Researchers have found a new version of the old Dridex banking Trojan that is being used in a fresh campaign in the U.K. and employs a novel technique to bypass one of the key security safeguards in Windows.
Dridex has been around for nearly three years and is descended from the GameOver Zeus Trojan, one of the graybeards of the banking malware community. The Dridex Trojan has a number of advanced capabilities, including the ability to steal banking credentials from compromised machines. Dridex usually comes in email messages with infected Word documents.
“After malware infection, the Dridex token grabber and webinject modules allow the fraud operators to quickly request any additional information that is required to subvert authentication and authorization challenges imposed by anti-fraud systems at financial institutions. The fraud operators are able to create a custom dialog window and query the infected victims for additional information as if it was sent from the bank itself,” Vitali Kremez of Flashpoint wrote in an analysis of the malware campaign.
One of the additions in the latest version of Dridex, which Flashpoint said has been used in a relatively small campaign in the U.K., is a feature that allows it to bypass the User Account Control feature in Windows. UAC is one of the mechanisms that Windows uses to prevent malware from gaining control of key processes and applications. Bypassing it gives Dridex a privileged position on infected PCs.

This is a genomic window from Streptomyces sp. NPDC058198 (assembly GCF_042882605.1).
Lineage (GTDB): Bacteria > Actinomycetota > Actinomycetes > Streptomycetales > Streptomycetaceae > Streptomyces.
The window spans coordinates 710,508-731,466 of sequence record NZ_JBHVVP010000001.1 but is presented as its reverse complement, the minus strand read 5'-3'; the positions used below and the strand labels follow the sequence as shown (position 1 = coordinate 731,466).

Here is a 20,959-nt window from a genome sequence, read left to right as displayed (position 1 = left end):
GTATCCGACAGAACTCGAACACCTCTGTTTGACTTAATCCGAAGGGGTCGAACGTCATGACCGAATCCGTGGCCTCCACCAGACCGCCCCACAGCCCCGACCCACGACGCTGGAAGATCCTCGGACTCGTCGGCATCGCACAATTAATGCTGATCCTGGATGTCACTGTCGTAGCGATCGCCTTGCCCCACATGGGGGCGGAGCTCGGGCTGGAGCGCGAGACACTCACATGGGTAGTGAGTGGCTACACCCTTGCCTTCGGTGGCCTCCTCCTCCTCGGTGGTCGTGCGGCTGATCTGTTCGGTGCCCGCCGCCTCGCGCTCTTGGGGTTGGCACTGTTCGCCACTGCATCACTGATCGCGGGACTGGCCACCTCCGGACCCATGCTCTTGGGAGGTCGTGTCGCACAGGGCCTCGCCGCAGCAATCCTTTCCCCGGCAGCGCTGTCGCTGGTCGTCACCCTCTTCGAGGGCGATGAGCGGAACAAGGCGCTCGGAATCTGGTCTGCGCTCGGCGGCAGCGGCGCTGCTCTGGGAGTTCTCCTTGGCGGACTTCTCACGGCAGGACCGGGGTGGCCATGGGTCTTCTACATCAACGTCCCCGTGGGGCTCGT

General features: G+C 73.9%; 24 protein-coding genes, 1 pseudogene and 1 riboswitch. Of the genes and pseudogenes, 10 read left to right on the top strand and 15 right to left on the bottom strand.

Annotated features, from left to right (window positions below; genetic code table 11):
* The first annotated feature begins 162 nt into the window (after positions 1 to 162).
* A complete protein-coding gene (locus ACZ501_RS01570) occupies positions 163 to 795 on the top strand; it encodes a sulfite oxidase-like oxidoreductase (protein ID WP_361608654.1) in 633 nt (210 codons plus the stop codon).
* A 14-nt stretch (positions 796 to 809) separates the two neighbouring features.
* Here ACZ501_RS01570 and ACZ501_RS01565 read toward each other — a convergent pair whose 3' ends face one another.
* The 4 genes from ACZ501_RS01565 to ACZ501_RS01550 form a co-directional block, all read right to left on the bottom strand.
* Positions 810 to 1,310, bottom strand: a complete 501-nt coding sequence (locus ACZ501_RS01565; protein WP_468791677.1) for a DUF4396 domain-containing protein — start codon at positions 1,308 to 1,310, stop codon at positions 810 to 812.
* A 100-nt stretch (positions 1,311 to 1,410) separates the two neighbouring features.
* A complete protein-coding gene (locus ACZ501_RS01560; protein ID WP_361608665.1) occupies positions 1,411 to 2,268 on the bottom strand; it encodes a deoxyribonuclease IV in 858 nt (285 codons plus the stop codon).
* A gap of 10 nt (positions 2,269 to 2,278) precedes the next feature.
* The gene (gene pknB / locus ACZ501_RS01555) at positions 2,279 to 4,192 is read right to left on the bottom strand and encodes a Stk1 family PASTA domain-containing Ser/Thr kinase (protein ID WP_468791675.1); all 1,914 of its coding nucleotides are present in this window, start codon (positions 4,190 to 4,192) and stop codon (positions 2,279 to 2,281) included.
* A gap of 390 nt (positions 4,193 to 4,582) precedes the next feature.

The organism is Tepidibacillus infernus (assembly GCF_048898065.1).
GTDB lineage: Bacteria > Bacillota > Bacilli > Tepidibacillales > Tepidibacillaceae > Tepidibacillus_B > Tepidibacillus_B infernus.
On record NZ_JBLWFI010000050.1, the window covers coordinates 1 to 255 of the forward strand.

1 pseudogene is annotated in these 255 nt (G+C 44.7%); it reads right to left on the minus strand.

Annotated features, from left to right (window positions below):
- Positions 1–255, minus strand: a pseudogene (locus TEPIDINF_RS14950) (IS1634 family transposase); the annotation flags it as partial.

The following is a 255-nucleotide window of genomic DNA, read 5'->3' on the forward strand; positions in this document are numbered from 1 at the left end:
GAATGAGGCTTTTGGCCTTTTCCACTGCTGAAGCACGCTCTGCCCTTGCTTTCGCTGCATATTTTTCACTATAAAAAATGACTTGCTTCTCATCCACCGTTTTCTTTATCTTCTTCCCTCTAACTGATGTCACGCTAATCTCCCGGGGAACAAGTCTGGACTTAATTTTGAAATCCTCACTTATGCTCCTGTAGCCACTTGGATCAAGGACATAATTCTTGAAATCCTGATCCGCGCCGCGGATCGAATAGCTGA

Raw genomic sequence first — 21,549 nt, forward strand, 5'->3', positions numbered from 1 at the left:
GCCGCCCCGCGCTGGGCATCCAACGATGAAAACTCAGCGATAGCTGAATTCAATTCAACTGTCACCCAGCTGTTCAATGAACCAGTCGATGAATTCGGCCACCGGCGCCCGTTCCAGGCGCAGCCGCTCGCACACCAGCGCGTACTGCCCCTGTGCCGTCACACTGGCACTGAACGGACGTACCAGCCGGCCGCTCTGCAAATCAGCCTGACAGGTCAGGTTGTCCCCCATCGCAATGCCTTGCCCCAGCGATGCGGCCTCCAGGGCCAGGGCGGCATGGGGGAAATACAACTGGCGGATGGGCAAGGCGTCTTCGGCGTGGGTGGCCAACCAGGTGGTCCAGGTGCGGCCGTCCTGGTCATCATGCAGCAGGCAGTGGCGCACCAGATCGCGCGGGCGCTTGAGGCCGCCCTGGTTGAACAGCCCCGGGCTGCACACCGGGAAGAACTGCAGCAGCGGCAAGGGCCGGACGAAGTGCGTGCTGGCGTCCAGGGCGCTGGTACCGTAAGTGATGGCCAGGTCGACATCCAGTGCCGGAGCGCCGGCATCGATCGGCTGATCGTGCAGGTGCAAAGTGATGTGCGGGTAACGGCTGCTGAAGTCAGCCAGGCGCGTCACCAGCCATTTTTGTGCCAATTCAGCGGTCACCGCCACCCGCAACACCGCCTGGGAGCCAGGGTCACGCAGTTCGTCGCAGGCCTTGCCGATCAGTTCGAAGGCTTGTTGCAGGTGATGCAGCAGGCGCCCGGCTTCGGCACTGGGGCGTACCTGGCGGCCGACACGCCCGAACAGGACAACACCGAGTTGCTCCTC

“Flashpoint identified a previously-unobserved Dridex User Account Control (UAC) bypass method characterized by its use of recdisc[.]exe, a Windows default recovery disc executable, and its loading of malicious code via impersonated SPP[.]dll,” Kremez said.
“Windows 7 automatically elevates a hand-picked list of applications, one of them being recdisc, which further reduces the UAC dialogs a Windows user observes. These applications are referred to as being white-listed for auto-elevation. Dridex leverages this feature to bypass UAC.”
The Dridex malware also uses the peer-to-peer architecture favored by many banking Trojans, which makes it difficult for security researchers to find and sinkhole the command and control servers.
Image: Bruno Girin, CC By Sa license.